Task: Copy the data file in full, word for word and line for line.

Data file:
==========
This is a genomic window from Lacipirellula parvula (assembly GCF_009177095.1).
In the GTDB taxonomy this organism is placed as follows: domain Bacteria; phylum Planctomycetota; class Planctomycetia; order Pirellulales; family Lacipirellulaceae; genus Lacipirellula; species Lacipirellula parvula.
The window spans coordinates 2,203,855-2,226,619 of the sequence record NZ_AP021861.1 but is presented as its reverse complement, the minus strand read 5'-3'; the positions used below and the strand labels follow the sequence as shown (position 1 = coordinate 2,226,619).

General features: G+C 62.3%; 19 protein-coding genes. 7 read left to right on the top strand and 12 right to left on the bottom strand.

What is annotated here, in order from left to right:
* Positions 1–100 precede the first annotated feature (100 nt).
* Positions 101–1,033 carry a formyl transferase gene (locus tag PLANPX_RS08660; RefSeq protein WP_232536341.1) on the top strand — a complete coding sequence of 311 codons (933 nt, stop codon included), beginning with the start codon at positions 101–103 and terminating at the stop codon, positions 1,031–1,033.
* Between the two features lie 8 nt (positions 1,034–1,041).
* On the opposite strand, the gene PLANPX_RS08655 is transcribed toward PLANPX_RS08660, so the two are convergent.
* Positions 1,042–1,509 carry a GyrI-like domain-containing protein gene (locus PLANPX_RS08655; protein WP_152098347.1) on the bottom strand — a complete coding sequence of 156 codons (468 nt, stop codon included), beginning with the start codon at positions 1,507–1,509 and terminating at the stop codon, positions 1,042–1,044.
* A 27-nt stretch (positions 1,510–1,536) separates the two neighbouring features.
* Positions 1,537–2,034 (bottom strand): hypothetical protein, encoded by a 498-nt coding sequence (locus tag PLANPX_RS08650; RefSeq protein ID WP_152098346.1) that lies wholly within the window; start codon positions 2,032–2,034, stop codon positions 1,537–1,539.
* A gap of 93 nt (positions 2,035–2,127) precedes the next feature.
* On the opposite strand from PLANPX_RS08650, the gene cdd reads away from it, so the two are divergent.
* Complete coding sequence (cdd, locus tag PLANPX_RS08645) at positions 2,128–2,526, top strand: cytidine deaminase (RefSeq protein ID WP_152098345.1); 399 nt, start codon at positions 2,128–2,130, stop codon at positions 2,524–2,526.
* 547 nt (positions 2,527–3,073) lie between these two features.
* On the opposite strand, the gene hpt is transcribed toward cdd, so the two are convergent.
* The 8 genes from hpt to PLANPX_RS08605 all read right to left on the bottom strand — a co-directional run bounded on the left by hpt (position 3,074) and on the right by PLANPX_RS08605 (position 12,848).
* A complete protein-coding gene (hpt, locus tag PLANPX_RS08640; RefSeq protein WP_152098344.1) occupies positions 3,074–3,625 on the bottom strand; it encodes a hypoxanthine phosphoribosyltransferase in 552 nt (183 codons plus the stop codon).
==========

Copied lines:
This is a genomic window from Lacipirellula parvula (assembly GCF_009177095.1).
In the GTDB taxonomy this organism is placed as follows: domain Bacteria; phylum Planctomycetota; class Planctomycetia; order Pirellulales; family Lacipirellulaceae; genus Lacipirellula; species Lacipirellula parvula.
The window spans coordinates 2,203,855-2,226,619 of the sequence record NZ_AP021861.1 but is presented as its reverse complement, the minus strand read 5'-3'; the positions used below and the strand labels follow the sequence as shown (position 1 = coordinate 2,226,619).

General features: G+C 62.3%; 19 protein-coding genes. 7 read left to right on the top strand and 12 right to left on the bottom strand.

What is annotated here, in order from left to right:
* Positions 1–100 precede the first annotated feature (100 nt).
* Positions 101–1,033 carry a formyl transferase gene (locus tag PLANPX_RS08660; RefSeq protein WP_232536341.1) on the top strand — a complete coding sequence of 311 codons (933 nt, stop codon included), beginning with the start codon at positions 101–103 and terminating at the stop codon, positions 1,031–1,033.
* Between the two features lie 8 nt (positions 1,034–1,041).
* On the opposite strand, the gene PLANPX_RS08655 is transcribed toward PLANPX_RS08660, so the two are convergent.
* Positions 1,042–1,509 carry a GyrI-like domain-containing protein gene (locus PLANPX_RS08655; protein WP_152098347.1) on the bottom strand — a complete coding sequence of 156 codons (468 nt, stop codon included), beginning with the start codon at positions 1,507–1,509 and terminating at the stop codon, positions 1,042–1,044.
* A 27-nt stretch (positions 1,510–1,536) separates the two neighbouring features.
* Positions 1,537–2,034 (bottom strand): hypothetical protein, encoded by a 498-nt coding sequence (locus tag PLANPX_RS08650; RefSeq protein ID WP_152098346.1) that lies wholly within the window; start codon positions 2,032–2,034, stop codon positions 1,537–1,539.
* A gap of 93 nt (positions 2,035–2,127) precedes the next feature.
* On the opposite strand from PLANPX_RS08650, the gene cdd reads away from it, so the two are divergent.
* Complete coding sequence (cdd, locus tag PLANPX_RS08645) at positions 2,128–2,526, top strand: cytidine deaminase (RefSeq protein ID WP_152098345.1); 399 nt, start codon at positions 2,128–2,130, stop codon at positions 2,524–2,526.
* 547 nt (positions 2,527–3,073) lie between these two features.
* On the opposite strand, the gene hpt is transcribed toward cdd, so the two are convergent.
* The 8 genes from hpt to PLANPX_RS08605 all read right to left on the bottom strand — a co-directional run bounded on the left by hpt (position 3,074) and on the right by PLANPX_RS08605 (position 12,848).
* A complete protein-coding gene (hpt, locus tag PLANPX_RS08640; RefSeq protein WP_152098344.1) occupies positions 3,074–3,625 on the bottom strand; it encodes a hypoxanthine phosphoribosyltransferase in 552 nt (183 codons plus the stop codon).